The Saskatchewan government has revealed its plans to move certain services currently offered at Saskatoon’s Lighthouse Supported Living facility to other locations. This decision follows recent revelations about the use of shelter resources for personal loans by the head of the Lighthouse.
In an official statement, the government cited several concerns related to the Lighthouse, including issues with governance, management, financial controls, and safety concerns stemming from the concentration of services in a single location. As a response to these concerns, the Saskatchewan government intends to transition services to other partner organizations.
The Lighthouse is a nonprofit, charitable organization that provides supported housing and services to vulnerable populations. The organization operates a shelter in Saskatoon and formerly operated one in North Battleford. Additionally, it runs a subsidiary called Blue Mountain Adventure Park Inc., which operates an outdoor adventure park near North Battleford.
While the government has announced its intention to transition services, it has not provided a fixed date for the transition, emphasizing the need to ensure that clients are well-supported during this process. The government has pledged to collaborate with community partners and organizations to ensure that essential services continue without disruption.
Saskatchewan’s Minister of Social Services, Gene Makowsky, clarified that the “sensible transition” will involve moving the Lighthouse’s independent living facility and stabilization unit, which have been receiving operational funding from the ministry. However, the housing aspect of the operations will remain with the Lighthouse.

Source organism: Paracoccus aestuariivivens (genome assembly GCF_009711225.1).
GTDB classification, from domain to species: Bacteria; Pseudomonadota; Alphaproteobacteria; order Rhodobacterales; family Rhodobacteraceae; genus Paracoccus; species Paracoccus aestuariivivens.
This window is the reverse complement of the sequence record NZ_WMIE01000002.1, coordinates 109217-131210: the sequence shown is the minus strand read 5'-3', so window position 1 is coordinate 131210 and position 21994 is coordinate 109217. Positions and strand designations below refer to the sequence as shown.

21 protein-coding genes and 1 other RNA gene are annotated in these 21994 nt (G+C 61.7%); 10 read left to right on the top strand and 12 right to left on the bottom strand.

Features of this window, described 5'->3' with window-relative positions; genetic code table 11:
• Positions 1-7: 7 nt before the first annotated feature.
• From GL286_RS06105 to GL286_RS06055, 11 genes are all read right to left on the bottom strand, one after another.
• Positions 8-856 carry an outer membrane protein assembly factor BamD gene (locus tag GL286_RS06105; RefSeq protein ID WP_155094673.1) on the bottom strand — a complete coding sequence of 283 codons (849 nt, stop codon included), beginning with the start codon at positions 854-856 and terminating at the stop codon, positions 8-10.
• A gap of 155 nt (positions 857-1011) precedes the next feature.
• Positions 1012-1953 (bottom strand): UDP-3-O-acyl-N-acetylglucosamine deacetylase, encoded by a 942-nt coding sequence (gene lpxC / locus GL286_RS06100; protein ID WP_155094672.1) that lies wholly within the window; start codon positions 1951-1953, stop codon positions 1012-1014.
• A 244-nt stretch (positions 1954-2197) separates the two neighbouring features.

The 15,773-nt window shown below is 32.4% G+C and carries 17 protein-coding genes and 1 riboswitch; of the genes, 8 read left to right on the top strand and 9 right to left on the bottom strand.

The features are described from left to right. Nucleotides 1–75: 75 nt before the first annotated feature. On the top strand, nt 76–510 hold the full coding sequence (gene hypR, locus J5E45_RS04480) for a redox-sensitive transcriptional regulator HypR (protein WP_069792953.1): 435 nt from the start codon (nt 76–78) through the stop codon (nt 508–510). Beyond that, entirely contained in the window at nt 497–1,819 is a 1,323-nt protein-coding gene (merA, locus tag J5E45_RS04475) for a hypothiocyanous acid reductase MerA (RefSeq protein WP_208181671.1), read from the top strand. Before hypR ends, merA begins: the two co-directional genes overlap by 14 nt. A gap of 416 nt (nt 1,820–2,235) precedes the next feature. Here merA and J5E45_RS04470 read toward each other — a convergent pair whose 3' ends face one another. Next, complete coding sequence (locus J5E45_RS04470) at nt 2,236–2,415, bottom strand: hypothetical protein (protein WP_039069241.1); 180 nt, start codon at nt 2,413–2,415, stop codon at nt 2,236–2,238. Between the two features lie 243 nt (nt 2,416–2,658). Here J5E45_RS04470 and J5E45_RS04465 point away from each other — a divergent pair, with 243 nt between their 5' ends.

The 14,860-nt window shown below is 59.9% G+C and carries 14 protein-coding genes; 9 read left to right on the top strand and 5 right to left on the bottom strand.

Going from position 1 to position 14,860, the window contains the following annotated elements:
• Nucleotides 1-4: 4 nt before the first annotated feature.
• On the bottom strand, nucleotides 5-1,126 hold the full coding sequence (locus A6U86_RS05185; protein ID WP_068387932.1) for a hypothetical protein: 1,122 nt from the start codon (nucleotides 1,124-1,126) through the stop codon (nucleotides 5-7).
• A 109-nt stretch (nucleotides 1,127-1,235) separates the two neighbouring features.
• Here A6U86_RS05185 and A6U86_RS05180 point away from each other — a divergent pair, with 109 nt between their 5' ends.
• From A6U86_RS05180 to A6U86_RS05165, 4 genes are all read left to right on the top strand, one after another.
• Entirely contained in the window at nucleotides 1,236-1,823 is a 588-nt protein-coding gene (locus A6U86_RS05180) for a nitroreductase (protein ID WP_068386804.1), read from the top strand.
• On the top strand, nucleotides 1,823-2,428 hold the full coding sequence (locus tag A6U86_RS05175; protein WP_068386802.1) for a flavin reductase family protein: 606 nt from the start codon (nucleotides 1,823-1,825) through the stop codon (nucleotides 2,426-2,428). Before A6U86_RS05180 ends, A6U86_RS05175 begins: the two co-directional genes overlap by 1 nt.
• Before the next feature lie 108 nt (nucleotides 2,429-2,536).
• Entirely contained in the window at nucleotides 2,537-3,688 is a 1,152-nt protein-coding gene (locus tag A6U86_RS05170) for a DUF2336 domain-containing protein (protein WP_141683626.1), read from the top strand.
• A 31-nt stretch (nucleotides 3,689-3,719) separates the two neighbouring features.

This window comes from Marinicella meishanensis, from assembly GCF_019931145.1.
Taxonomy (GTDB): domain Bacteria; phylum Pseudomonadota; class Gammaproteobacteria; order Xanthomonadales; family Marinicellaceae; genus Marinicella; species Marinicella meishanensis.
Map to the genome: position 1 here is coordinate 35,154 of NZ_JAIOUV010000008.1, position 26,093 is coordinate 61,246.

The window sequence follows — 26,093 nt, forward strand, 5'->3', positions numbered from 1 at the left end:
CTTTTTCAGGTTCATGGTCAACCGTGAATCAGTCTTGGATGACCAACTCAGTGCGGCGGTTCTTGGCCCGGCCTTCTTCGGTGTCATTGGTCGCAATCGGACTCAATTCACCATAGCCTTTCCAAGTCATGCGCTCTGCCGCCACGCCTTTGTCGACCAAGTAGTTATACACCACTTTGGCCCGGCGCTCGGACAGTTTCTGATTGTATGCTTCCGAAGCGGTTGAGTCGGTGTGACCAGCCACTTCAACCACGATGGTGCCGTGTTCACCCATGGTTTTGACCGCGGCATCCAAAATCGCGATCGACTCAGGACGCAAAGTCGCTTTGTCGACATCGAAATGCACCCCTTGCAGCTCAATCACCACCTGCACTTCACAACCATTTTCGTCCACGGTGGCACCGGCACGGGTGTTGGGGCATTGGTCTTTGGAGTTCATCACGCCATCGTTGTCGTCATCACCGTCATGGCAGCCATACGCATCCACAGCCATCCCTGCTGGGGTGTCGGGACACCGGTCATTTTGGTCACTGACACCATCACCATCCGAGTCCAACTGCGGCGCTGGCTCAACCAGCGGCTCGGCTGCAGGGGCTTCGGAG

The government also announced its plans to relocate the emergency shelter services offered by the Lighthouse to the Saskatoon Tribal Council’s health center. This, however, appeared to be news to Chief Mark Arcand, tribal chief at Saskatoon Tribal Council, who stated that nothing had been confirmed regarding the transition.
Chief Arcand expressed openness to the government’s announcement but emphasized the need for the correct support and services in place to facilitate the transition. He mentioned that the STC health center is already operating at full capacity, with 70 to 75 beds per night, and closing the Lighthouse would create challenges for the community in terms of homelessness.
Describing the decision as “a positive step in the right direction,” Chief Arcand noted that the STC has been working on a new facility to expand the health center away from downtown. The renovated facility will eventually provide around 110 to 120 beds, along with essential amenities such as a professional kitchen, laundry services, and improved shower facilities.
As the transition unfolds, collaboration between the government, community organizations, and the Lighthouse itself will be crucial to ensure the continuity of vital services and to address the homelessness challenges facing Saskatoon.
Please note that this article provides an overview of the Saskatchewan government’s decision to transition services from the Lighthouse Supported Living facility, but additional details and developments are expected as the transition process progresses.